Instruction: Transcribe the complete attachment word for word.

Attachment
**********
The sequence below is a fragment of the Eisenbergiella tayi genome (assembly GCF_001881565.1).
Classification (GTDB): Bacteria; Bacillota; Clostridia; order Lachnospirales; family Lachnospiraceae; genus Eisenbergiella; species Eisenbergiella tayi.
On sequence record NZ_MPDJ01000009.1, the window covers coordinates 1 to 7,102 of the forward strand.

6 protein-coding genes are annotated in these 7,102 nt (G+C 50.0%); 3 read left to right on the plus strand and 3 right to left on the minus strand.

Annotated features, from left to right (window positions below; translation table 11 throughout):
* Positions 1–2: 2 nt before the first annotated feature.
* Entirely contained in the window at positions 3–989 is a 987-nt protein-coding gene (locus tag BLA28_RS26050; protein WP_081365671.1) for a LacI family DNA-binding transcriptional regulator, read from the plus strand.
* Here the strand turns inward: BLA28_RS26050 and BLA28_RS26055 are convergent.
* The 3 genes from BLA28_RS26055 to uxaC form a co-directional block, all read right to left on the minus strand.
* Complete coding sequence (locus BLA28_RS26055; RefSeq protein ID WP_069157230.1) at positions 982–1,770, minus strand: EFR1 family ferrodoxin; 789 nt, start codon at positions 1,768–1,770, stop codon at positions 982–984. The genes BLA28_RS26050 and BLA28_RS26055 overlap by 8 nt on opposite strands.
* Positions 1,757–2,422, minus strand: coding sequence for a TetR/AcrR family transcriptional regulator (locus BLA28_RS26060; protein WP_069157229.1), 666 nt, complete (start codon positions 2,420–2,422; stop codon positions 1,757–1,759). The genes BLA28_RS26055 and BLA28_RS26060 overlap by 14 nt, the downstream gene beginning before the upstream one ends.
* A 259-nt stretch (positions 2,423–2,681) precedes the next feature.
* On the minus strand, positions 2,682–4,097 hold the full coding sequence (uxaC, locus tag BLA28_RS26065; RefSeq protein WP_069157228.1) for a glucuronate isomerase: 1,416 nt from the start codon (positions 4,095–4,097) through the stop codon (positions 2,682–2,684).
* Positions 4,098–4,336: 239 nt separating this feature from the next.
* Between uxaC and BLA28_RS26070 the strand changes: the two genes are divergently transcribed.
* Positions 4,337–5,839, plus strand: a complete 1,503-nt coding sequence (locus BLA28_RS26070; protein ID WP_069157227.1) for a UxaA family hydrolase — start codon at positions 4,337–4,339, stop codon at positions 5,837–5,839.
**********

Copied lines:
The sequence below is a fragment of the Eisenbergiella tayi genome (assembly GCF_001881565.1).
Classification (GTDB): Bacteria; Bacillota; Clostridia; order Lachnospirales; family Lachnospiraceae; genus Eisenbergiella; species Eisenbergiella tayi.
On sequence record NZ_MPDJ01000009.1, the window covers coordinates 1 to 7,102 of the forward strand.

6 protein-coding genes are annotated in these 7,102 nt (G+C 50.0%); 3 read left to right on the plus strand and 3 right to left on the minus strand.

Annotated features, from left to right (window positions below; translation table 11 throughout):
* Positions 1–2: 2 nt before the first annotated feature.
* Entirely contained in the window at positions 3–989 is a 987-nt protein-coding gene (locus tag BLA28_RS26050; protein WP_081365671.1) for a LacI family DNA-binding transcriptional regulator, read from the plus strand.
* Here the strand turns inward: BLA28_RS26050 and BLA28_RS26055 are convergent.
* The 3 genes from BLA28_RS26055 to uxaC form a co-directional block, all read right to left on the minus strand.
* Complete coding sequence (locus BLA28_RS26055; RefSeq protein ID WP_069157230.1) at positions 982–1,770, minus strand: EFR1 family ferrodoxin; 789 nt, start codon at positions 1,768–1,770, stop codon at positions 982–984. The genes BLA28_RS26050 and BLA28_RS26055 overlap by 8 nt on opposite strands.
* Positions 1,757–2,422, minus strand: coding sequence for a TetR/AcrR family transcriptional regulator (locus BLA28_RS26060; protein WP_069157229.1), 666 nt, complete (start codon positions 2,420–2,422; stop codon positions 1,757–1,759). The genes BLA28_RS26055 and BLA28_RS26060 overlap by 14 nt, the downstream gene beginning before the upstream one ends.
* A 259-nt stretch (positions 2,423–2,681) precedes the next feature.
* On the minus strand, positions 2,682–4,097 hold the full coding sequence (uxaC, locus tag BLA28_RS26065; RefSeq protein WP_069157228.1) for a glucuronate isomerase: 1,416 nt from the start codon (positions 4,095–4,097) through the stop codon (positions 2,682–2,684).
* Positions 4,098–4,336: 239 nt separating this feature from the next.
* Between uxaC and BLA28_RS26070 the strand changes: the two genes are divergently transcribed.
* Positions 4,337–5,839, plus strand: a complete 1,503-nt coding sequence (locus BLA28_RS26070; protein ID WP_069157227.1) for a UxaA family hydrolase — start codon at positions 4,337–4,339, stop codon at positions 5,837–5,839.